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Brazil doubled its exports in the 1990s and the tobacco industry reached the end of the second millennium very well positioned in the world tobacco market. Brazil consolidated its position as the largest tobacco exporter in the world. It has shown record productivity - in large measure due not only to technologies adopted but also to integration of growers and the processing sector.

Over a decade, Brazil benefited from market forces that included short supply and growing demand. On the one hand, production declined in the United States of America and in Zimbabwe, Brazil’s major competitors; on the other hand, markets benefited from the entry of major buyers such as China, Germany, Japan, the Republic of Korea, Russia and countries in the Far East.

Cigarette exports are increasing. In the late 1990s, exports to MERCOSUR countries accounted for almost one-eighth of Brazilian tobacco companies’ total revenues from exports. At the same time, the Eastern European market expanded, and they and the Latin American countries were the main buyers of Brazilian cigarettes, primarily the international brands "Hollywood" and "Free", manufactured by Souza Cruz.

Markets for cigars abroad are mainly Côte d’Ivoire, France, Madagascar, Morocco, Senegal, Spain (especially the Canary Isles) and the United States of America.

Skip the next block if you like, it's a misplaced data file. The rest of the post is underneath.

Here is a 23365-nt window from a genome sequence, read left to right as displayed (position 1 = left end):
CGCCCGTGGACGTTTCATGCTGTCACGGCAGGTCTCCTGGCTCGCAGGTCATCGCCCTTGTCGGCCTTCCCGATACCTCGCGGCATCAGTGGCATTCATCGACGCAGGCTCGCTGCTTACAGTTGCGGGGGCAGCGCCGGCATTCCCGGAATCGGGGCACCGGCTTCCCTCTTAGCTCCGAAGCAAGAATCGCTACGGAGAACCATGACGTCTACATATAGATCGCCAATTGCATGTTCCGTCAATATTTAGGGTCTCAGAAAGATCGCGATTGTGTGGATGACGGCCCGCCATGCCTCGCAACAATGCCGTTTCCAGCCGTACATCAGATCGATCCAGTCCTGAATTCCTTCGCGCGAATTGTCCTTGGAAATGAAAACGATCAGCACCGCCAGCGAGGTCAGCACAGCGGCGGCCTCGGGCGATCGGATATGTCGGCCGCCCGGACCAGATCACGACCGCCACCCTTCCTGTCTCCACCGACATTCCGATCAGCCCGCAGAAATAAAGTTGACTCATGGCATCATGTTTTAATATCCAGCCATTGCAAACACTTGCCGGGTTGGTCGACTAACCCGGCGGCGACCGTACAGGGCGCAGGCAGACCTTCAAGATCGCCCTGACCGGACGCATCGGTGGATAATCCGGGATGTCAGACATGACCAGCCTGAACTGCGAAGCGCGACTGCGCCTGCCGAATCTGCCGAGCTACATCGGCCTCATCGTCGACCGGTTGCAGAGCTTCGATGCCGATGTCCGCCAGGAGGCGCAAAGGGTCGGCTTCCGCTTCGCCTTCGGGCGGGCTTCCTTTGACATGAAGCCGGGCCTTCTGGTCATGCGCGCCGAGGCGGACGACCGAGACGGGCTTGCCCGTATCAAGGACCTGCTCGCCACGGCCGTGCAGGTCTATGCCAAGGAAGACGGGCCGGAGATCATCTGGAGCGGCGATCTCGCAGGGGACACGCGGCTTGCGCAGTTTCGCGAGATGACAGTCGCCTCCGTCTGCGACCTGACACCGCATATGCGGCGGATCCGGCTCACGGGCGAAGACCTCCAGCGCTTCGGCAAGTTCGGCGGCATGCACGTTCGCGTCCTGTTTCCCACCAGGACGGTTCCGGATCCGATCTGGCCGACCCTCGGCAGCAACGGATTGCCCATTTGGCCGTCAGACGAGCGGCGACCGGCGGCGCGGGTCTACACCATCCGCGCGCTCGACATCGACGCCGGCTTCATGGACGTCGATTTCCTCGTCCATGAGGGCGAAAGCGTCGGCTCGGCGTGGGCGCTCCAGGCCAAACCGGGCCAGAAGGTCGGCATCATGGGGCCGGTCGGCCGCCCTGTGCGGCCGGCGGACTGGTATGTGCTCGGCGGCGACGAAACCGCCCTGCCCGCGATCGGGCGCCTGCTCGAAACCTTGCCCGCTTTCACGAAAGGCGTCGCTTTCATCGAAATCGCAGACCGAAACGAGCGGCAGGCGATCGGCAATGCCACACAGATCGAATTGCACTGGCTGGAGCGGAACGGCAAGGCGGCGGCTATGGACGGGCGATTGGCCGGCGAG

Brazil is also an importer of tobacco leaf, cigars and cigarillos, cigarettes and other forms of tobacco processed products, and a net importer of cigars after 1996, with net cigar imports of US$1.7 million in 1998.

Tobacco leaf exports have grown consistently over the last 25 years, 128 000 tonnes in 1980 to 410 000 tonnes in 2001. Prices increased, going from US$2 214/tonne in 1980 to over US$3 000/tonne in 1996/1998. In 1990 and 1991 average export prices increased to such an extent that area increased in the major producing states. With the introduction of export taxes in early 1999, exports felt dramatically.

2.8.1 Future developments in the tobacco trade

Brazil’s potential as exporter attracted the attention of foreign tobacco companies. Quality improvement and steady supplies are the key strategic elements to penetrate and hold an important market share in world markets.

Every effort is being made to meet world demand requirement, not only in the area of quality control, but also in the area of environment protection and other requirements (social clause). Residue and alkaloid level analyses have been introduced, and campaigns implemented to reduce foreign material in tobacco. Companies have implemented traceability practices to identify growers who have not yet adapted to “clean tobacco” requirements, and “The Future is Now” programme aims to remove child labour from tobacco growing and processing.

A critical problem is falling prices: from US$3.64/kg in 1996 to US$2.25/kg in 2001, and such falling prices influence production, as supply is highly responsive to export prices.

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